The significance of furniture and character as depicted in The Metamorphosis

The human mind is so active that a specific experiences approximately 70,000 thoughts every day. These ideas are typically contrasting in their nature, as the stream of consciousness does not readily divide thoughts into classifications, and ideas enter and leave the mind easily. The novella Transformation by France Kafka highly presents a character that deals with two contrasting desires and propensities of character. Gregor is pestered between his social desire of being human and belonging and a new animalistic side, which oppresses these social constructs. Kafka effectively uses furniture within Metamorphosis as a website between these two sides, and how they both help but likewise hinder Gregor in keeping what is left of his humanity. This work by Franz Kafka can likewise be read as a review of the human inclination and how individuals place too much value on social constructs, in regards to identity, relationships, and worths- a topic that will be gone over in the conclusion.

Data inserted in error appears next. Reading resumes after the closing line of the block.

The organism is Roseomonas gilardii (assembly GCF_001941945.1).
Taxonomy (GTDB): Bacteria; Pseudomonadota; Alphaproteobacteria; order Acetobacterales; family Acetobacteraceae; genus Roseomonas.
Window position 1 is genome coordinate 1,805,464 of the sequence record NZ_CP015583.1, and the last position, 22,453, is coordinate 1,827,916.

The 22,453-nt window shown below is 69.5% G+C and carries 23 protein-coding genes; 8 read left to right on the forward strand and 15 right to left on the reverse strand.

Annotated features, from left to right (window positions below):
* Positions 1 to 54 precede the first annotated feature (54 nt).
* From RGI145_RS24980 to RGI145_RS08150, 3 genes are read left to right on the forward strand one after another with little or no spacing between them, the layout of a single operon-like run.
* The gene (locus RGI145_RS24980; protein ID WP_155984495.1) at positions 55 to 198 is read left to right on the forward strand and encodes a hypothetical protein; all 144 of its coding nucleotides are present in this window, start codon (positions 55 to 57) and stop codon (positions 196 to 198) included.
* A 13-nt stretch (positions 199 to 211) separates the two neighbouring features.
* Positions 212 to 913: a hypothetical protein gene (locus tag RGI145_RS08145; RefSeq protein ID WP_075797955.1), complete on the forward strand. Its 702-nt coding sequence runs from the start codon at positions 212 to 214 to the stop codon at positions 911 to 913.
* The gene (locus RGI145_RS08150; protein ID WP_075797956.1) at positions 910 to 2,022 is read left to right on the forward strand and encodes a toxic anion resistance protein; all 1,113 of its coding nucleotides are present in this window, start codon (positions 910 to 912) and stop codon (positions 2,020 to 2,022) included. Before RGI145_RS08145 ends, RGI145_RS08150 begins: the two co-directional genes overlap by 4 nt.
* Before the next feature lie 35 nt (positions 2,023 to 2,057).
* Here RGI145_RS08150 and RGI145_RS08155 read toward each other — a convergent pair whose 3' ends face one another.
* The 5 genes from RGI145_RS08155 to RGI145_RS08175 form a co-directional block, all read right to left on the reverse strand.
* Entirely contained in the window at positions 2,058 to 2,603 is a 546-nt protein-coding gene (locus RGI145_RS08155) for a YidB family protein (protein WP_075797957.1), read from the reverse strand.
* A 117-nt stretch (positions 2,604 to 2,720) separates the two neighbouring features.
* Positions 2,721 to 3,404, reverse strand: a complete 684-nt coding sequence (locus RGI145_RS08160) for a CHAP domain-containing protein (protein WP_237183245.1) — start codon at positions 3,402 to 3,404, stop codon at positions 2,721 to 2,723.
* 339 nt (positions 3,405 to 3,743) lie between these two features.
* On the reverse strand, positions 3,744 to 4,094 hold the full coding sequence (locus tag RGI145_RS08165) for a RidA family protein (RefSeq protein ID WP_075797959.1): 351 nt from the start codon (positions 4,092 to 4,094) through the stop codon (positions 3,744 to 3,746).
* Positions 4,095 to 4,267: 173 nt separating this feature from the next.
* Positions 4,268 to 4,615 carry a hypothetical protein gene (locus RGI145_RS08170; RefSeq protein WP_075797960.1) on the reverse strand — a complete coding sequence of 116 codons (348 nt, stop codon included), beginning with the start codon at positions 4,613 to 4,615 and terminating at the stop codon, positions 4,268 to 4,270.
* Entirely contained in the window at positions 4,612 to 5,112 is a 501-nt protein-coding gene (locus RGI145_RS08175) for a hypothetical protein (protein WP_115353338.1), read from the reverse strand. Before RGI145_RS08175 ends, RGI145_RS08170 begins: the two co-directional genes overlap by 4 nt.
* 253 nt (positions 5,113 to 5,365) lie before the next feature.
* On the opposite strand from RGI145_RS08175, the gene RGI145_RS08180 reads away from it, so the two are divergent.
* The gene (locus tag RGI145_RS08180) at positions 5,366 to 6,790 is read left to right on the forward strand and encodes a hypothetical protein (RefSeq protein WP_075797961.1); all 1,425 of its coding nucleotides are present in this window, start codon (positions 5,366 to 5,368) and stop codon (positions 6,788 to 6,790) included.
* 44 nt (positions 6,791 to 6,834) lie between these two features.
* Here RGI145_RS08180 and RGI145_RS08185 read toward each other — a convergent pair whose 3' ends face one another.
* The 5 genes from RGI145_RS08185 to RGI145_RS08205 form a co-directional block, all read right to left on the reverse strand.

The clashing tendencies of Gregor’s character commence at the preamble of this novella when Gregor first awakens in his transmogrified state. He is no longer a human, but a cockroach– an insect exaggeratingly less complicated in thought process and thought-movement correspondence. Yet Gregor is given no time to process his new body and mind due to his household’s continuous questioning regarding his absence from work. Gregor, in this craze, attempts to reach his moms and dads and the chief clerk in order to reassure them that he is all right. In order to do so, Gregor, still not accustomed to his new physique, need to use a chair in order to reach the door leading out of his bed room. “Gregor slowly pressed himself throughout the door with the chair, there let go of it and dropped versus the door … and there rested a moment from his exertions” (p. 99). It is clear that this job is no simple accomplishment for Gregor, yet he pays no mind to how exceedingly difficult this endeavor is. Reaching his moms and dads and the chief clerk ends up being a lot more hard when Gregor attempts to unlock; his thin and dangly arms are not strong enough the turn the doorknob and he owns no teeth to grip the doorknob with. “Thankfully his jaws were very effective … he got the essential to move, and he didn’t stop to consider that he was definitely destructive himself in some way, due to the fact that a brown liquid came out of his mouth “(p. 99). Although Gregor is apparently injuring himself while attempting to unlock, his desire of social interaction bypasses the discomfort he remains in. It is extremely clear here that a conflict between Gregor’s social desire and animalistic identity is starting to emerge. The main character’s staying human propensity is latching on to whatever social desires are left; that is, the desire of pleasing his household and not troubling his chief. “He genuinely had it in mind to unlock, to show himself and to talk to the chief clerk; he aspired to learn what the others, who were all demanding him, would say when they got to see him” (p. 97) Gregor’s only human identity is that of a salesman, and in a desperate effort to hide his newly found animalism, Gregor frantically attempts to operate as a human would. Nevertheless, this new animalistic side remains in defiance and opposes his social inclinations, bringing into question the direct nature of Gregor’s character. The use of furniture within this scene works as a gateway between what he desires and where the capacities of his actions lie.